‘Where have I seen him before?’ the uneasy thought flashed across Schavinsky’s mind. ‘He’s wonderfully like some one. Who can it be?’

Here in the saloon were all the celebrities of the Petersburg reporting world. The Three Musketeers—Kodlubtzov, Riazhkin, and Popov—were never seen except in company. Even their names were so easily pronounced together that they made an iambic tetrameter. This did not prevent them from eternally quarrelling, and from inventing stories of incredible extortion, criminal forgery, slander, and blackmail about each other. There was present also Sergey Kondrashov, whose unrestrained voluptuousness had gained him the name of ‘A Pathological Case, not a man.’ There was also a man whose name had been effaced by time, like one side of a worn coin, to whom remained only the general nickname ‘Matanya,’ by which all Petersburg knew him. Concerning the dour-looking Svischov, who wrote paragraphs ‘In the police courts,’ they said jokingly: ‘Svischov is an awful blackmailer—never takes less than three roubles.’ The man asleep on the sofa was the long-haired poet Piestrukhin, who supported his fragile, drunken existence by writing lyrics in honour of the imperial birthdays and the twelve Church holidays. There were others besides of no less celebrity, experts in municipal affairs, fires, inquests, in the opening and closing of public gardens.

Said lanky, shock-headed, pimply Matanya: ‘They’ll bring you the card immediately, Vladimir Ivanovich. Meanwhile, I commend our brave captain to your attention. He has just returned from the Far East, where, I may say, he made mince-meat of the yellow-faced, squinting, wily enemy…. Now, General, fire away!’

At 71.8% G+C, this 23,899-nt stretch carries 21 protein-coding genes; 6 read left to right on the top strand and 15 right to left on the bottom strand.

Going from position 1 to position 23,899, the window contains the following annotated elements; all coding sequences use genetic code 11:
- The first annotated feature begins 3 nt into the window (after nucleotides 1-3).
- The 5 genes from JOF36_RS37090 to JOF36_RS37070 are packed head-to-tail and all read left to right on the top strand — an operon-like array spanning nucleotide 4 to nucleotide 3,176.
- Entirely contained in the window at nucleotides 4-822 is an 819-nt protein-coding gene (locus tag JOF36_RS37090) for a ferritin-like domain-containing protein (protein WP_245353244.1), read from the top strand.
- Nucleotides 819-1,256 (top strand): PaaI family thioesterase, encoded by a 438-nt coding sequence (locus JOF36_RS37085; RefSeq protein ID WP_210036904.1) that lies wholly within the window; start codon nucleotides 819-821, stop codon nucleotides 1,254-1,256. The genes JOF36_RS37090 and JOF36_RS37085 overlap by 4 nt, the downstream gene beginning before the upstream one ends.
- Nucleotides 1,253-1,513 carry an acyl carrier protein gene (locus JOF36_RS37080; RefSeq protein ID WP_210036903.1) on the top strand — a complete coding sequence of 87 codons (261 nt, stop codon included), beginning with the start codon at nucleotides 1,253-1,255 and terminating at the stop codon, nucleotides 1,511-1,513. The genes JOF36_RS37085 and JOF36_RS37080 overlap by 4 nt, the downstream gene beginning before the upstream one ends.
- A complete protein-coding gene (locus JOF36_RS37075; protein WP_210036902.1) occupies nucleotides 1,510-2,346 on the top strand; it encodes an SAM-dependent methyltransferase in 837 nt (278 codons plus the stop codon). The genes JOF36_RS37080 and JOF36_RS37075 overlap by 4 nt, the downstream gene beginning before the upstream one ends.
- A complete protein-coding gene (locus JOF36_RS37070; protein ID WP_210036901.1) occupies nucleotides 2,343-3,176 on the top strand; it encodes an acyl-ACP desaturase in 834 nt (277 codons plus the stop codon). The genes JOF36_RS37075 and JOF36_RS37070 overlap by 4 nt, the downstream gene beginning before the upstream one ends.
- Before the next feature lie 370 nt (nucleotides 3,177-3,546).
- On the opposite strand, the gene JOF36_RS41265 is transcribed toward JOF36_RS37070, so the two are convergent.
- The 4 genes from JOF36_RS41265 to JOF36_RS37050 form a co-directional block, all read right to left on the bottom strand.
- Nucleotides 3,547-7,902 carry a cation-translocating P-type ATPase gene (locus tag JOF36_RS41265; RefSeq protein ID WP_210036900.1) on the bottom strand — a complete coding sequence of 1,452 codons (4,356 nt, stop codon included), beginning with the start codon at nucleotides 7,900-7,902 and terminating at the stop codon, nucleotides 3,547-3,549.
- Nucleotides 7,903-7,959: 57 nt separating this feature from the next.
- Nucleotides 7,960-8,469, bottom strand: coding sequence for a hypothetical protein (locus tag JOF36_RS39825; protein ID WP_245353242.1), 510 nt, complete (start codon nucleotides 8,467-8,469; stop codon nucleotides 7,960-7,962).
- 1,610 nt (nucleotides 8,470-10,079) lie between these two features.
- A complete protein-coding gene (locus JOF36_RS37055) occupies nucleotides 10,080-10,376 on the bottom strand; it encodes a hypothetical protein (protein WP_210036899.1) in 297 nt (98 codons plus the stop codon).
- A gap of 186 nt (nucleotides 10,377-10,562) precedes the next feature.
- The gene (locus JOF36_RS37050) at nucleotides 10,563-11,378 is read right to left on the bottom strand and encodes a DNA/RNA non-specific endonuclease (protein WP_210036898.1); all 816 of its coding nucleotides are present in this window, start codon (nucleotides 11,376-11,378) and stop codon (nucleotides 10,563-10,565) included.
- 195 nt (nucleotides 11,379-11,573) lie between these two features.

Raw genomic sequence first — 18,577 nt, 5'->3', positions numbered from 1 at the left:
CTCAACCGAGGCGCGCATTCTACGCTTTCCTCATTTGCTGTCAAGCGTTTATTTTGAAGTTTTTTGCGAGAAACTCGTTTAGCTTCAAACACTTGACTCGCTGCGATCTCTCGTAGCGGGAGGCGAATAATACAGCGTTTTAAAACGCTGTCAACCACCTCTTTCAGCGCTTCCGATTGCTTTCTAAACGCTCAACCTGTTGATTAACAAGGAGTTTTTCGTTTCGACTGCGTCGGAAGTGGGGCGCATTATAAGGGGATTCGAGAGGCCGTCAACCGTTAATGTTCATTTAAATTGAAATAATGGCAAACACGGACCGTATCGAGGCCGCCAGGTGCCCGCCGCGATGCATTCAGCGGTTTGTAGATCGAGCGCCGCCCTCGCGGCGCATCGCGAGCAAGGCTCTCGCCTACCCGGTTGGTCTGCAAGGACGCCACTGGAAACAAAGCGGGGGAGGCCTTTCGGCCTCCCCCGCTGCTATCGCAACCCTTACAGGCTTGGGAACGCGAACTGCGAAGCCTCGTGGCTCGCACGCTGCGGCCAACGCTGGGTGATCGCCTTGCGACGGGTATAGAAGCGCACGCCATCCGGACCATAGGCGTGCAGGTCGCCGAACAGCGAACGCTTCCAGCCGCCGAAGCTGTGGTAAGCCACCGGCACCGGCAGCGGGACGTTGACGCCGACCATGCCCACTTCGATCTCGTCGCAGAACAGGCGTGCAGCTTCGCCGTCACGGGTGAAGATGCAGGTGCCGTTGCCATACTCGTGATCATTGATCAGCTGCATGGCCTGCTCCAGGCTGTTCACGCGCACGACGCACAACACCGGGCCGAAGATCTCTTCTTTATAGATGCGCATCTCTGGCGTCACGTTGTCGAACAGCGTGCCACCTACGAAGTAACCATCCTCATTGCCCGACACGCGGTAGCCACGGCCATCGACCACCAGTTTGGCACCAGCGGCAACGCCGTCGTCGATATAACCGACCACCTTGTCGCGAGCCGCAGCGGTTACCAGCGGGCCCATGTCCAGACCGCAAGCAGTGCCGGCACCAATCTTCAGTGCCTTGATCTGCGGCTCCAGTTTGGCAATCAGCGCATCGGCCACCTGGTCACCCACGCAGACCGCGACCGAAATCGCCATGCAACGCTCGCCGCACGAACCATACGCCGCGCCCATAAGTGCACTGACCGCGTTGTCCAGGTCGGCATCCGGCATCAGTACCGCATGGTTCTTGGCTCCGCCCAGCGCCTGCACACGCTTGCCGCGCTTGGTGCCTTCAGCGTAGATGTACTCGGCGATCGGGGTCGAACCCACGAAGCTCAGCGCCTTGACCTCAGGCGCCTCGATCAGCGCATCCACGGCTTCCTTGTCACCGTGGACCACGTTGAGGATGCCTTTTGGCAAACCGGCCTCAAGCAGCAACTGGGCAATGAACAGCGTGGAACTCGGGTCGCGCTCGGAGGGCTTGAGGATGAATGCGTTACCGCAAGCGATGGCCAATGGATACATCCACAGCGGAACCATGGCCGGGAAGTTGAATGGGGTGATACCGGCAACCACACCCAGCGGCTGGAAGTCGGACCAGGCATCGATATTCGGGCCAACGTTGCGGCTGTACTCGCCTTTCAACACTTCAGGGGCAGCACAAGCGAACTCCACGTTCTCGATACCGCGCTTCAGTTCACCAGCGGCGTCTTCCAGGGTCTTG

The officer cleared his throat and spat sideways on the floor.

‘Swine!’ thought Schavinsky, frowning.

‘My dear chap, the Russian soldier’s not to be sneezed at!’ Ribnikov bawled hoarsely, rattling his sword. ‘“Epic heroes!” as the immortal Suvorov said. Eh, what? In a word, … but I tell you frankly, our commanders in the East are absolutely worthless! You know the proverb: “Like master, like man.” Eh, what? They thieve, play cards, have mistresses … and every one knows, where the devil can’t manage himself he sends a woman.’

‘You were talking about plans, General,’ Matanya reminded him.

‘Ah! Plans! Merci! … My head…. I’ve been on the booze all day.’ Ribnikov threw a quick, sharp glance at Schavinsky. ‘Yes, I was just saying…. They ordered a certain colonel of the general staff to make a reconnaissance, and he takes with him a squadron of Cossacks—dare-devils. Hell take ’em!… Eh, what? He sets off with an interpreter. Arrives at a village, “What’s the name?” The interpreter says nothing. “At him, boys!” The Cossacks instantly use their whips. The interpreter says: “Butundu!” And “Butundu” is Chinese for “I don’t understand.” Ha-ha! He’s opened his mouth—the son of a bitch! The colonel writes down “village, Butundu.” They go further to another village. “What’s the name?” “Butundu.” “What! Butundu again?” “Butundu.” Again the colonel enters it “village, Butundu.” So he entered ten villages under the name of “Butundu,” and turned into one of Tchekov’s types—“Though you are Ivanov the seventh,” says he, “you’re a fool all the same.”’